Matriculate has become a favorite of sports announcer's: "He matriculated the ball down the field." Ouch! Matriculate means to go to a school: "He matriculated to Harvard." I want to scream because of the stupidity.

    Irregardless IS NOT A WORD! I have to bite my tongue every time I hear someone say it. Regardless is the proper usage - without regard of something. Example: Regardless of the improper usage of the word, she said "irregardless."

    Destroyed. Local news will say a house was totally destroyed by fire. Either something is destroyed or it isn't. Just drives me crazy.

    I, too, have other words that are not subject to be typed here...

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  4. Decimated. Veering off Jean's course here, I don't object to the word itself, but to how it's used, as in "Fukishima was decimated by the tsunami." Decimated means to reduce by one tenth. Either "destroyed" (without the "totally" attached) or "devastated" are probably what the newscasters meant.

    And what about "totally unique?" Something is unique, or it isn't. There is no degree of uniqueness. A little unique? Partially unique?

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  5. Now, I like matriculate, but I have never heard it used improperly. That would do it.

    I agree with you on the others. Another along those lines that gets under my skin--more unique or most unique. Unique does not have degrees.

    Also, pre reserve. What is that?

    Though I agree and have mended my ways, I admit I used irregardless until about ten years ago. Come to think of it, it was the before mentioned Godson's Dad who pointed out the error of my ways on that score. He points out my mistakes; I point out his. Then I tell him what great parents he and Godson's Mom are. Then he tells me what great godparents The Guy and I are. The we talk about how we are still afraid PA's train could still come off the tracks.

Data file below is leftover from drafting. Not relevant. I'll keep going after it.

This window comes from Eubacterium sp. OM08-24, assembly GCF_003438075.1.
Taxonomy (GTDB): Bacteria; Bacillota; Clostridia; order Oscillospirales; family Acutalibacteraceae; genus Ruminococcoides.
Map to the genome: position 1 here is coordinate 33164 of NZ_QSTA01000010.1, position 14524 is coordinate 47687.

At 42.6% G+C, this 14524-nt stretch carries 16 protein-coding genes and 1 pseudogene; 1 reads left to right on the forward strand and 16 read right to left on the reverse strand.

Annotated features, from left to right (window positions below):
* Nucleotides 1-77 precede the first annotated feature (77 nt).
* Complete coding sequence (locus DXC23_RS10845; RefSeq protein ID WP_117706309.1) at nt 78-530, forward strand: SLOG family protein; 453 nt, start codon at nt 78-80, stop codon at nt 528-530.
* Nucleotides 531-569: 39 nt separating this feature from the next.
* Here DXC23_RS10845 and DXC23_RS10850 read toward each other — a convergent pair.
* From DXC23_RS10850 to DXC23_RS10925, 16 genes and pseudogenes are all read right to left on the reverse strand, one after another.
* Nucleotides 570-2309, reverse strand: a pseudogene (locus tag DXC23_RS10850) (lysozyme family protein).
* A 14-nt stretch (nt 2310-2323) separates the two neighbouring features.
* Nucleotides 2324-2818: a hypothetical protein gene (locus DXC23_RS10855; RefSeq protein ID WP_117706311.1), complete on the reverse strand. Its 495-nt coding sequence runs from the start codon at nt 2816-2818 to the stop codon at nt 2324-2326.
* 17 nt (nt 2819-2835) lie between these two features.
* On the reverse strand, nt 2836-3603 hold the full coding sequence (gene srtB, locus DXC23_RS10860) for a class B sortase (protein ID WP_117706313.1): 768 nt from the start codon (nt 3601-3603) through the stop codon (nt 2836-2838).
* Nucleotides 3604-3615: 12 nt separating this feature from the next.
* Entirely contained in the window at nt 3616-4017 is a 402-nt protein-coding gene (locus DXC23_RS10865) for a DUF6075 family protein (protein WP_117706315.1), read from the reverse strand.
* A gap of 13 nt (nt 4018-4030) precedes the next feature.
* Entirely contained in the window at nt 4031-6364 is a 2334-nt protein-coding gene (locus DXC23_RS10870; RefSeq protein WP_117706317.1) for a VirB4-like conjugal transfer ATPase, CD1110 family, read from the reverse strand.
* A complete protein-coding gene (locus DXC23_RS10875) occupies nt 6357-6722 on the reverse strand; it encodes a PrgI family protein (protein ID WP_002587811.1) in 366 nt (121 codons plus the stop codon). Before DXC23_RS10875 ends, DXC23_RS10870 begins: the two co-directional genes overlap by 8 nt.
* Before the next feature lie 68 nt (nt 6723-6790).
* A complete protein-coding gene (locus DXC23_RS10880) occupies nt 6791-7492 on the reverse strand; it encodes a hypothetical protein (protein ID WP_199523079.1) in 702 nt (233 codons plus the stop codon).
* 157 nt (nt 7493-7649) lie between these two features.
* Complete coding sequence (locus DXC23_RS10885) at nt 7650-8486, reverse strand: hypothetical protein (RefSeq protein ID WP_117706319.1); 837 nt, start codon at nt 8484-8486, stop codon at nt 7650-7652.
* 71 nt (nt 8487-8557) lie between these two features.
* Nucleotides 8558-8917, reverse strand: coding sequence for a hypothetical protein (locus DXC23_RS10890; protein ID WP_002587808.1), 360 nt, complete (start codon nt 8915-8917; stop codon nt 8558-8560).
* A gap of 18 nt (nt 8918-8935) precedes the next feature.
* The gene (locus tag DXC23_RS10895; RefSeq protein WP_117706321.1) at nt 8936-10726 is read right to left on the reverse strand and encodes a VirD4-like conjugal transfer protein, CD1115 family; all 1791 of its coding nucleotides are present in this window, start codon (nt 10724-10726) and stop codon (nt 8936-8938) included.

And it may. But it won't be from saying belly and irregardless.

    And aside--it bothers me no small degree that, in the comments, if there is a way to italicize, I have not found it. When talking about a word as a word, it should be in italics.

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    1. It is the ESPN commentators who use matriculate to the point I want to scream. I even sent them an email but evidently they didn't read it because they continue to use "he matriculated the ball..."

      I have not found how to italicize and I do understand the need to use it when discussing a word. I use the quotation marks because I don't know how else to do it.

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    2. I don't think you can italicize. But you can capitalize :-).

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    3. Jean, I have been using irregardless until this year. The English teacher that corrected me did it so sweetly that it didn't sting one bit. Ok, so maybe I blushed a slightly. Hopefully I am cured now. Also, twice in the same day I heard corrections for redder and wetter. I would like to know an opinion on this, even though I have no intention of switching to "more red" or "more wet" when I teach painting and color theory.

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  6. Linda--We must have been typing about unique at the same time. Does that mean it's going to rain?